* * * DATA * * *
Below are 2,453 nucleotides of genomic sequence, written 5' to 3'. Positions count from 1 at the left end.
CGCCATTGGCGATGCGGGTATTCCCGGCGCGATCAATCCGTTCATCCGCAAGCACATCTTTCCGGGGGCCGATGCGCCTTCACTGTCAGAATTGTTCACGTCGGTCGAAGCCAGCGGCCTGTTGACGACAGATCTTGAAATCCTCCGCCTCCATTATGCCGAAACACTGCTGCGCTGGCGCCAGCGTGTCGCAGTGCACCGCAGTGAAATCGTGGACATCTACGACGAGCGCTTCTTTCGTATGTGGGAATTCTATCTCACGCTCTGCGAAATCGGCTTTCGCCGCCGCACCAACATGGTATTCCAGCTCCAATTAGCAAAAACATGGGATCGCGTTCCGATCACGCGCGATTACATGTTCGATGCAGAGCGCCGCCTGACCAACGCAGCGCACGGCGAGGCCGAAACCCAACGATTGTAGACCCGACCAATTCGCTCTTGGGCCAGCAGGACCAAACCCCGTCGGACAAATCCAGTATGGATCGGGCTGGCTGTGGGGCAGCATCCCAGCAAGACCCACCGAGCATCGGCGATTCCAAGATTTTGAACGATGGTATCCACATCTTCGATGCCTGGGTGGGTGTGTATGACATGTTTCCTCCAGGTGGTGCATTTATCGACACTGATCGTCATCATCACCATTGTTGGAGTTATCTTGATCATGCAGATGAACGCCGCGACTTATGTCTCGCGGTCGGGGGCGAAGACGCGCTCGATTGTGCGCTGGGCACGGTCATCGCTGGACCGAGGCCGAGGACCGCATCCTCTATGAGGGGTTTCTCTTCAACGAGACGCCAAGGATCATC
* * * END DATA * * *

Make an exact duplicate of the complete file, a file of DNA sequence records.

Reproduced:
Below are 2,453 nucleotides of genomic sequence, written 5' to 3'. Positions count from 1 at the left end.
CGCCATTGGCGATGCGGGTATTCCCGGCGCGATCAATCCGTTCATCCGCAAGCACATCTTTCCGGGGGCCGATGCGCCTTCACTGTCAGAATTGTTCACGTCGGTCGAAGCCAGCGGCCTGTTGACGACAGATCTTGAAATCCTCCGCCTCCATTATGCCGAAACACTGCTGCGCTGGCGCCAGCGTGTCGCAGTGCACCGCAGTGAAATCGTGGACATCTACGACGAGCGCTTCTTTCGTATGTGGGAATTCTATCTCACGCTCTGCGAAATCGGCTTTCGCCGCCGCACCAACATGGTATTCCAGCTCCAATTAGCAAAAACATGGGATCGCGTTCCGATCACGCGCGATTACATGTTCGATGCAGAGCGCCGCCTGACCAACGCAGCGCACGGCGAGGCCGAAACCCAACGATTGTAGACCCGACCAATTCGCTCTTGGGCCAGCAGGACCAAACCCCGTCGGACAAATCCAGTATGGATCGGGCTGGCTGTGGGGCAGCATCCCAGCAAGACCCACCGAGCATCGGCGATTCCAAGATTTTGAACGATGGTATCCACATCTTCGATGCCTGGGTGGGTGTGTATGACATGTTTCCTCCAGGTGGTGCATTTATCGACACTGATCGTCATCATCACCATTGTTGGAGTTATCTTGATCATGCAGATGAACGCCGCGACTTATGTCTCGCGGTCGGGGGCGAAGACGCGCTCGATTGTGCGCTGGGCACGGTCATCGCTGGACCGAGGCCGAGGACCGCATCCTCTATGAGGGGTTTCTCTTCAACGAGACGCCAAGGATCATC